Cornelius Ludewich Bartels

Cornelius Ludewich Bartels
Governor-General of the Dutch Gold Coast
In office
8 May 1798 – 28 April 1804
Preceded byGerhardus Hubertus van Hamel
Succeeded byIsaac de Roever
Personal details
BornBrunswick, Duchy of Brunswick-Lüneburg, Holy Roman Empire[1]
Died18 April 1804[2]
Elmina, Dutch Gold Coast

Cornelius Ludewich Bartels (unknown – 18 April 1804) was a military and colonial officer of German origin employed by the Dutch West India Company. He rose through the ranks and eventually became Governor-General of the Dutch Gold Coast in 1798.


Little is known about Bartels's early life, other than that he was born in Brunswick, Duchy of Brunswick-Lüneburg, to Leopold Bartels and Eleonora Zeeleger.[2] It is known that Bartels was a sergeant in the army of Frederick III, Prince of Salm-Kyrburg, an important figure in the Patriot faction of the late 18th-century Dutch Republic, that occupied Utrecht during the Revolt of 1787.[2] The army was disbanded after Frederick William II of Prussia invaded the Republic on behalf of the Ancien Régime, which probably led Bartels to employ himself with the Amsterdam chamber of the Dutch West India Company in 1789.

Bartels was appointed captain-commandant of the militia, first artillery officer and engineer, and junior member of the council. He was promoted to ordinary member of the council in 1796, and to commandant of Fort St. Anthony at Axim in 1798.[2]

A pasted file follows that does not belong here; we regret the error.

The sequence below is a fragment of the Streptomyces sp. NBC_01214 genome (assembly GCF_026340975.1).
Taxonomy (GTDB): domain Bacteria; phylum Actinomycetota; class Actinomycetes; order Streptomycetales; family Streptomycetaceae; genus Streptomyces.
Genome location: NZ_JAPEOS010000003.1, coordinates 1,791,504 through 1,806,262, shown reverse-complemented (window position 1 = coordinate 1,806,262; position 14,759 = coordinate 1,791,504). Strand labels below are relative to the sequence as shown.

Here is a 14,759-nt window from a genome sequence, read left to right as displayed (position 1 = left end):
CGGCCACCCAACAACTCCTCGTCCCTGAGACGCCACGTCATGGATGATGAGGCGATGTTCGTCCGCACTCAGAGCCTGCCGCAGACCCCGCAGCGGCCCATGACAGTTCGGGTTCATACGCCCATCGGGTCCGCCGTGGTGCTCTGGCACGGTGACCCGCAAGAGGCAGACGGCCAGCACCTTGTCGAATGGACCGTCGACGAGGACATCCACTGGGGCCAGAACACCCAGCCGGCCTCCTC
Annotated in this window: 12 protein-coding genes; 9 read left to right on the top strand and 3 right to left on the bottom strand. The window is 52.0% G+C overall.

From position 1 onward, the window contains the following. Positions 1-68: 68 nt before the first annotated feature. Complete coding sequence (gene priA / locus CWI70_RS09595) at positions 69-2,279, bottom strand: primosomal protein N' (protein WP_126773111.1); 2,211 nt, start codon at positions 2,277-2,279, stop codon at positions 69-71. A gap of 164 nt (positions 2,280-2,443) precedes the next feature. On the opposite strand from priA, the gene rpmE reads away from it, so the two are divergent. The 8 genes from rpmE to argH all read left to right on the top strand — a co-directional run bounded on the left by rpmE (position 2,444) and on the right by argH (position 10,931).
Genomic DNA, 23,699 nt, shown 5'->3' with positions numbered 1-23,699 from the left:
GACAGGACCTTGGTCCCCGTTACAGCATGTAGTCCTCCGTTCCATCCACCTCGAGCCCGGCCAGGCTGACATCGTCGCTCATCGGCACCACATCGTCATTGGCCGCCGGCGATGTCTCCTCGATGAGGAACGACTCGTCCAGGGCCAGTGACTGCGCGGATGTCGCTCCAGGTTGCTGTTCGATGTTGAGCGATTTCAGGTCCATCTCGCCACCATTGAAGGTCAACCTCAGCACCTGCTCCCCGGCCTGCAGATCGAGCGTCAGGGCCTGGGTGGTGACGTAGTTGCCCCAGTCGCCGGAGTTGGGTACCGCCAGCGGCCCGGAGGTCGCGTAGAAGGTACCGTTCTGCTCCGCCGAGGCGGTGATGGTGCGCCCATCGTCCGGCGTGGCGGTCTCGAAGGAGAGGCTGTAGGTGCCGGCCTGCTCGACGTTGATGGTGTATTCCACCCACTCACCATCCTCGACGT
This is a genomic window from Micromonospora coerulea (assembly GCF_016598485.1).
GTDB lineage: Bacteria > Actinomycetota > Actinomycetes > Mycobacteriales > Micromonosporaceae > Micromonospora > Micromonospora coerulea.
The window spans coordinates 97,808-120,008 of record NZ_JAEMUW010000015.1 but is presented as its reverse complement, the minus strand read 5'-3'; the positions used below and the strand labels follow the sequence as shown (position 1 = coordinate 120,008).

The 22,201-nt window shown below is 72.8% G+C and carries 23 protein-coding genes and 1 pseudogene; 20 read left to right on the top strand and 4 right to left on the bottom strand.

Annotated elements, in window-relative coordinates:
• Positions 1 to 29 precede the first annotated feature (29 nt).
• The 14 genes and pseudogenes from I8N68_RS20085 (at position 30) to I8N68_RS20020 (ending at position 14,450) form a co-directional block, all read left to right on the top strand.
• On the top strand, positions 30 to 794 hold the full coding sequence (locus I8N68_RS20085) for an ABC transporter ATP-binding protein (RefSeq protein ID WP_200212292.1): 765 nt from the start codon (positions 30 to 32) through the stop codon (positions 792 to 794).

On 8 May 1798, Bartels was appointed "President of the Council of the Dutch Gold Coast", a title reserved for an acting Director-General, after Director-General Gerhardus Hubertus van Hamel had died. He was appointed Governor-General of the North and South Coast of Dutch Africa in 1801.[2]

Meanwhile, the Dutch West India Company, Bartels' nominal employer, had been dissolved in 1792, with the possessions reverting to rule of the States-General of the Dutch Republic. Furthermore, by the time Bartels was appointed "President of the Council", the Dutch Republic itself had been replaced by the Batavian Republic. These revolutionary developments in Europe did not bring much changes to the government of the colony, which were governed like nothing had changed.


Bartels is probably best known for the Euro-African Bartels family dynasty he founded in Elmina. Bartels had a son with a local woman named Quaba:[2]

Bartels also had a son out of a relationship with half-Dutch, half-African Maria Clericq:[2]

  • Carel Hendrik Bartels (1792–1850), prince-merchant and Dutch colonial government official in Elmina, ancestor of the Bartels family dynasty on the Gold Coast.


  1. ^ Bartels, Francis (2003). The Persistence of Paradox: Memoirs of F. L. Bartels. Accra: Ghana Universities Press. p. 591.
  2. ^ a b c d e f g "Bartels, Cornelius Ludewich". GoldCoastDataBase. 2011-06-04. Retrieved 19 April 2012.